Don Bauder June 4, 2015 @ 11:59 a.m.

danfogel: I did a couple of columns about the Escondido craziness and at the time looked up how many minor league teams were close to the major league team. It was very few -- a small percentage of MLB teams.

Repeat: It was puzzling from the Padres's point of view -- sanctioned cannibalizing. Yes, the subsidy Escondido was offering was not only puzzling -- it was goofy. Best, Don Bauder


shirleyberan June 4, 2015 @ 9:20 a.m.

Poop. I thought I was reading teams that have never been but it was that have never won. I was trying to remember why we had rivalry over baseball about as soon as we met,1984. Playoffs for pennant, we watched some at the Ken Club back then when the city was energized over winning last game against the Cubs. There's always hope for the new ensemble, right?


danfogel June 4, 2015 @ 9:51 a.m.

Ahh, the good old days. Two leagues, two divisions and only the NLCS and the WS. Things haven't been the same since the realignment in 1994. None of this wild card crap back then, it was win and you're in. Personally, I'd like to go back to pre-1969. Life was so much simpler then.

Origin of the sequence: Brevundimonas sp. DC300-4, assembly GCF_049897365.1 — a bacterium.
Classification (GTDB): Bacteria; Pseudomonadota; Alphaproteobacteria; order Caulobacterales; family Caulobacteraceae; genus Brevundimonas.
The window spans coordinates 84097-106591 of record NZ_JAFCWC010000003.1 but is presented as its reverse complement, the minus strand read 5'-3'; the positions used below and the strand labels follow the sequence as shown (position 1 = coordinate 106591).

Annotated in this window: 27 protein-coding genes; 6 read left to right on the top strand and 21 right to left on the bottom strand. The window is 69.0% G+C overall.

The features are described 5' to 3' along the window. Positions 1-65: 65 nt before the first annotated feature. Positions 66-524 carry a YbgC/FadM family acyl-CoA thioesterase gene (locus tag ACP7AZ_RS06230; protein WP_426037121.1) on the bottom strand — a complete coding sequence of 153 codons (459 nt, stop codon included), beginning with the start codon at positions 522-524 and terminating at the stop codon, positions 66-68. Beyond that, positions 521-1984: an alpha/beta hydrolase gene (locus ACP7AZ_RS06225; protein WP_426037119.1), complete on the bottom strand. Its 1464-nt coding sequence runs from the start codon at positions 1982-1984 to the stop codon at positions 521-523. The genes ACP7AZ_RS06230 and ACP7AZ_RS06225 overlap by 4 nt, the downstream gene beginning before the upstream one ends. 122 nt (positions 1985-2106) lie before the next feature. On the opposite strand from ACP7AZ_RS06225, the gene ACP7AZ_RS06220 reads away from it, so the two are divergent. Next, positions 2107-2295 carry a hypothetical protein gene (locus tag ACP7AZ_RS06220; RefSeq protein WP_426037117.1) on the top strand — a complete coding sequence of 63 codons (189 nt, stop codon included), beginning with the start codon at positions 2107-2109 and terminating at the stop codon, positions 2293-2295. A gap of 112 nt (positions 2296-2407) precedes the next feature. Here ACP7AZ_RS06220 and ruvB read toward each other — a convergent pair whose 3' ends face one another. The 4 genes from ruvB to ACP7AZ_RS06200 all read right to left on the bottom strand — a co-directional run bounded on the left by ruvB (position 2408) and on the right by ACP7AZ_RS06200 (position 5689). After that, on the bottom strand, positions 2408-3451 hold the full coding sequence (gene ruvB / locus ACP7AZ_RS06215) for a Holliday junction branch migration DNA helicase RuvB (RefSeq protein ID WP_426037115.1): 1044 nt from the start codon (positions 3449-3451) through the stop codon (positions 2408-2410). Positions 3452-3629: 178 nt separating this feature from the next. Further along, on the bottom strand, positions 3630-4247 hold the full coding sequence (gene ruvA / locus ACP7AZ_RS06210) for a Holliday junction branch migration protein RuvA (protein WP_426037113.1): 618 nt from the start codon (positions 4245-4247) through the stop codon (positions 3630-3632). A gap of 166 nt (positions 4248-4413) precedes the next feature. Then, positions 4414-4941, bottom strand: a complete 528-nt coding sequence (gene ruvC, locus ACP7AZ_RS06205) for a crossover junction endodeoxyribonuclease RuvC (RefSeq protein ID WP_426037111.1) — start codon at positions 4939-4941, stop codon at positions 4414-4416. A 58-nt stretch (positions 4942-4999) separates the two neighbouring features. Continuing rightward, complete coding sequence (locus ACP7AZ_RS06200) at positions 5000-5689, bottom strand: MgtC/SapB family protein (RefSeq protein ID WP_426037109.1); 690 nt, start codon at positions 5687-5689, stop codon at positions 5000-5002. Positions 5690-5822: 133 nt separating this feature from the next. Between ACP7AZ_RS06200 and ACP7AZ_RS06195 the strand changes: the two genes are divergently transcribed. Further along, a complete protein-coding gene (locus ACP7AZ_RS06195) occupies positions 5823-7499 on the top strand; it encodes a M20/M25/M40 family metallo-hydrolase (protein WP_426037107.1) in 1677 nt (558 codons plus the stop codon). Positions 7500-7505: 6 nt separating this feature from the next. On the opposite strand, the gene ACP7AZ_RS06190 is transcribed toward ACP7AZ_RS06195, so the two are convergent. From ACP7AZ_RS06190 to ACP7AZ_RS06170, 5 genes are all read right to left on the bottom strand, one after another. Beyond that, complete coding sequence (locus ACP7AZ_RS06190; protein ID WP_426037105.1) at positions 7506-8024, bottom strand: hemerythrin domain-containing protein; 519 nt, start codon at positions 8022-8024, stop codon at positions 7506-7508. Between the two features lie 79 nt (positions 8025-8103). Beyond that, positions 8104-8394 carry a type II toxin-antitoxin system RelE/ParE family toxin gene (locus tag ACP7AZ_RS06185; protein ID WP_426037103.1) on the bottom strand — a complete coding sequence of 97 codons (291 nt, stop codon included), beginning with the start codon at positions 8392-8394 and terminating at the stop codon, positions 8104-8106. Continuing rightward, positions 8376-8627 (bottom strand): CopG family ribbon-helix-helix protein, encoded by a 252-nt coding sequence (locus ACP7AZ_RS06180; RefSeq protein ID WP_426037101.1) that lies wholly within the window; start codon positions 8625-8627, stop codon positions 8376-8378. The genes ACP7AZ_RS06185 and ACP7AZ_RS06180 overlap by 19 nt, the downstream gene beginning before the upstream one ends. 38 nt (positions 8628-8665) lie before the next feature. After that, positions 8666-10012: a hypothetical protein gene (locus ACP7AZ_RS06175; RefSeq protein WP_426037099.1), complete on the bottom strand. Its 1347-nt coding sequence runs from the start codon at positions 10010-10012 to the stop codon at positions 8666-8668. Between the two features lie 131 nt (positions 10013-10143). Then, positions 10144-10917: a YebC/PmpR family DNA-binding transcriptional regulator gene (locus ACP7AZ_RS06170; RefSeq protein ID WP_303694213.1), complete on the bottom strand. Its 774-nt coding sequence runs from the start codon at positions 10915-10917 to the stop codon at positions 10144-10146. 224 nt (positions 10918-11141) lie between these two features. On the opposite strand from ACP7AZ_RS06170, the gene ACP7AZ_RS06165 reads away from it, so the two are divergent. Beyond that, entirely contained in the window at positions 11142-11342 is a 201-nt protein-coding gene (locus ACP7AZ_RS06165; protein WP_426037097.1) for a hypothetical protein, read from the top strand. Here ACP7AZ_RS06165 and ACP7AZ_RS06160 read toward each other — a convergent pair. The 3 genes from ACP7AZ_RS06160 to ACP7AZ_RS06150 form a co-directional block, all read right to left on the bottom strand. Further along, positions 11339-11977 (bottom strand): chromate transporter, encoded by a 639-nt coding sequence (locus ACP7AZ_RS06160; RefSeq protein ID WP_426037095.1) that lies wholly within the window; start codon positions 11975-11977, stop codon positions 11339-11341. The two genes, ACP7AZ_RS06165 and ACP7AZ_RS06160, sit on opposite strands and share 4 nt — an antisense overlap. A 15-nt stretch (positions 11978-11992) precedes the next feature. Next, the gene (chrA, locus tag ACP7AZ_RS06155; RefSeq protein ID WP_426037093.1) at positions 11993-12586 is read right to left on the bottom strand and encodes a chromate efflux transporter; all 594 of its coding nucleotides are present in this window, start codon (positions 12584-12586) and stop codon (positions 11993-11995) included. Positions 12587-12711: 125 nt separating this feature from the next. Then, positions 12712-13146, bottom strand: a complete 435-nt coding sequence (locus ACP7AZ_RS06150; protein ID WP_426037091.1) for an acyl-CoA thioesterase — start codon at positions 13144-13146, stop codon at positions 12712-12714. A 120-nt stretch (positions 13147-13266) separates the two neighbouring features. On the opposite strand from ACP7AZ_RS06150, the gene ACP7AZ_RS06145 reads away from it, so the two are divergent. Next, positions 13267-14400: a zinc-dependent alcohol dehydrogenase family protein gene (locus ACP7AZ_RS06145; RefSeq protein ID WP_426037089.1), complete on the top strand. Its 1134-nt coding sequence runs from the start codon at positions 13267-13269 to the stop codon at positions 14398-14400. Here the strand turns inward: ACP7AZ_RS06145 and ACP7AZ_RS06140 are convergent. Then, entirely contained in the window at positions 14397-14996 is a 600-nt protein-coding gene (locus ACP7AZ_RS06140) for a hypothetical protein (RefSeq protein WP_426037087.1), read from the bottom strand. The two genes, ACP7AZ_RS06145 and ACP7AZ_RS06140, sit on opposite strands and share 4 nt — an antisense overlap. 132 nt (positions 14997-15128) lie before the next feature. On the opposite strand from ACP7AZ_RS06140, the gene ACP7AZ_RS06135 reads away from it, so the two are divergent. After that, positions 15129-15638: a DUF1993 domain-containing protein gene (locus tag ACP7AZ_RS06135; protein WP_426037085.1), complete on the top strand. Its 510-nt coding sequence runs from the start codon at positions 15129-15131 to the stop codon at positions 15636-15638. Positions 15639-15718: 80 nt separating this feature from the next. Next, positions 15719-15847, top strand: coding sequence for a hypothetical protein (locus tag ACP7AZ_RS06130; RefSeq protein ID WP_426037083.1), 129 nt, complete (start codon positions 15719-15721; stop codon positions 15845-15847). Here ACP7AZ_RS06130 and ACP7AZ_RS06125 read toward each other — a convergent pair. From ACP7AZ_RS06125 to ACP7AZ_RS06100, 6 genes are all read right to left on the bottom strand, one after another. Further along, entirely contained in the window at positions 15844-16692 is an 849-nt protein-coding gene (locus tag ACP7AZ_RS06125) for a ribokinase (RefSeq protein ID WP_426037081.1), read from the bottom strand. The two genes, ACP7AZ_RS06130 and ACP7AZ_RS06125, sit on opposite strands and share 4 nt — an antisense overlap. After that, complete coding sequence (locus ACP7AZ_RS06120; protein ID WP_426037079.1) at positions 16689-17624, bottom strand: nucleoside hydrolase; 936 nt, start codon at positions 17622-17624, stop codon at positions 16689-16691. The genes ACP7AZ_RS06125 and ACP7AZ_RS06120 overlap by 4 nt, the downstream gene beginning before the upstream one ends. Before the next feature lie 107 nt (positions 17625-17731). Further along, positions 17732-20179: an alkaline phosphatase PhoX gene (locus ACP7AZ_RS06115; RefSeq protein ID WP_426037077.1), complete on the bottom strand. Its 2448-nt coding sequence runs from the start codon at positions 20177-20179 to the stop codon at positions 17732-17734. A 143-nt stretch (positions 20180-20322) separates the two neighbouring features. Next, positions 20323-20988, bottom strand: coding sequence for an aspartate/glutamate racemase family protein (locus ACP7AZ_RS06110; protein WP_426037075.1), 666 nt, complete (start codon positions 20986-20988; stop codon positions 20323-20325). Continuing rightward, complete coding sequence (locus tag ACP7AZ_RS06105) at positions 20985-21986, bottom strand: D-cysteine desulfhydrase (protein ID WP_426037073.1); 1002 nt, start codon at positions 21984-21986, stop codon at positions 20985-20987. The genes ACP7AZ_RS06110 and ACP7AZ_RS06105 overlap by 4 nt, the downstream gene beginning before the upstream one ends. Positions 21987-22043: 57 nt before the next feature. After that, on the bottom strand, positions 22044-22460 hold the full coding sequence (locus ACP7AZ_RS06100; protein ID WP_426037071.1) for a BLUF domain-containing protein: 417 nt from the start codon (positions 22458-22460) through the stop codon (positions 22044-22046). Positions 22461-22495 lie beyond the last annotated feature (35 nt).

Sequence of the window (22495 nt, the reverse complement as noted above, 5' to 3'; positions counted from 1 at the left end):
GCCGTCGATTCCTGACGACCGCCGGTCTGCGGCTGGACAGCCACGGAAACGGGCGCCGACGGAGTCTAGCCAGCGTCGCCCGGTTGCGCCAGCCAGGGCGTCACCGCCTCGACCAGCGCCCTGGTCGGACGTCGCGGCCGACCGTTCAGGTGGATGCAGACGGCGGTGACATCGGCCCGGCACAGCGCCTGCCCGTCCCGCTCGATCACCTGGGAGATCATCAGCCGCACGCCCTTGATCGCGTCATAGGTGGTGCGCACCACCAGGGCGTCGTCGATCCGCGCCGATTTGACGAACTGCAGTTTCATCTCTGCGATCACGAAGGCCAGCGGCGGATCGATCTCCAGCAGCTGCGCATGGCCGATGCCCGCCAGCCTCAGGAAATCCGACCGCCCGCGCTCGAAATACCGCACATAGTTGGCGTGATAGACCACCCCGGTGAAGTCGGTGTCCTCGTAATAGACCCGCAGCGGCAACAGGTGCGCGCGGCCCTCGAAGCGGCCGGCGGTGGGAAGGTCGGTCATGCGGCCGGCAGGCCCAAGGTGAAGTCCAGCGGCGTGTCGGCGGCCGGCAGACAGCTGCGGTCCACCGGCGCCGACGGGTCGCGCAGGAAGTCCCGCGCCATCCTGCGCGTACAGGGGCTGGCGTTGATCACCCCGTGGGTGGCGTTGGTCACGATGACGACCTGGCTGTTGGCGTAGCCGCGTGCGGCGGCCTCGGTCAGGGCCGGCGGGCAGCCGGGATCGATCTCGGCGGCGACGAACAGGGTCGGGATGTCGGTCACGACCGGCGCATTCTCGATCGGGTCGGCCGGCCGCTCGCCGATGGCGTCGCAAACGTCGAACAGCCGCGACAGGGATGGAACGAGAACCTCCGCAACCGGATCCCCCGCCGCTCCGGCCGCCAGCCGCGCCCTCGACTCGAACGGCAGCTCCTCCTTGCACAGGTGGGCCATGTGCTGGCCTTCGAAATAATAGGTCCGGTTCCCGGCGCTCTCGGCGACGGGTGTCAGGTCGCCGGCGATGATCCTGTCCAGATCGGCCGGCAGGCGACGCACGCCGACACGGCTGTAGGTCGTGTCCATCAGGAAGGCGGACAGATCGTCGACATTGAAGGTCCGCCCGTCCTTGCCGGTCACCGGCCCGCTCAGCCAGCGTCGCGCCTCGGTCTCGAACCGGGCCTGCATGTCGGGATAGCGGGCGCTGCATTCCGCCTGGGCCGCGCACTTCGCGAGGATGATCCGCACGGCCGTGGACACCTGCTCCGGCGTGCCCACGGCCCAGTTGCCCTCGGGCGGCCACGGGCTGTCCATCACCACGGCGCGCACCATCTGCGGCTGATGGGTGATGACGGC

Don Bauder June 5, 2015 @ 7:21 a.m.

danfogel: Yes, but the owners rake in more money with playoffs, wild card games, etc. Best, Don Bauder


danfogel June 5, 2015 @ 10:37 a.m.

don bauder, yes, I am well aware of that. Hence the additional wildcard team added in 2012. It also is an increase of playoff money for the players. However, that is all irrelevant to me in this context. I simply prefer, at the very least, the alignment as it was prior to the expansion to 3 divisions per league.


Don Bauder June 5, 2015 @ 12:24 p.m.

danfogel: You are entitled to your preference. As for me: I don't give a damn. Best, Don Bauder


Don Bauder June 4, 2015 @ noon

shirleyberan: As I recall, the Padres beat the Cubs to get into the World Series. Best, Don Bauder


danfogel June 4, 2015 @ 10:14 a.m.

don bauder I could go into a very long and technical response about MLB scheduling, but I won't. Instead, I will make it as concise as I can. MLB and the Padres don't make up the schedules. Baseball scheduling has been outsourced for many years, since back in the 80's, I believe. It has been done for about the last 10 yrs by a company called The Sports Scheduling Group.There are many technical requirements which go into the schedule which are part of the MLB basic agreement. Without getting too technical, there are basic rules for starting times that have to be adhered to. They take into consideration the requirements for days off, travel times and days for teams, what times the teams played the previous day, what times the teams play the next day, where the team just played, where they play next etc. The requirements take up several pages in the basic agreement and it's all done by computer. Even when games have to rescheduled, they have to follow the same rules which is why in many cases the makeup game is listed as TBD. In short, the Padres ownership doesn't have the ability to schedule more days games, or make any unilateral changes to the schedule,for logistical or any other reasons.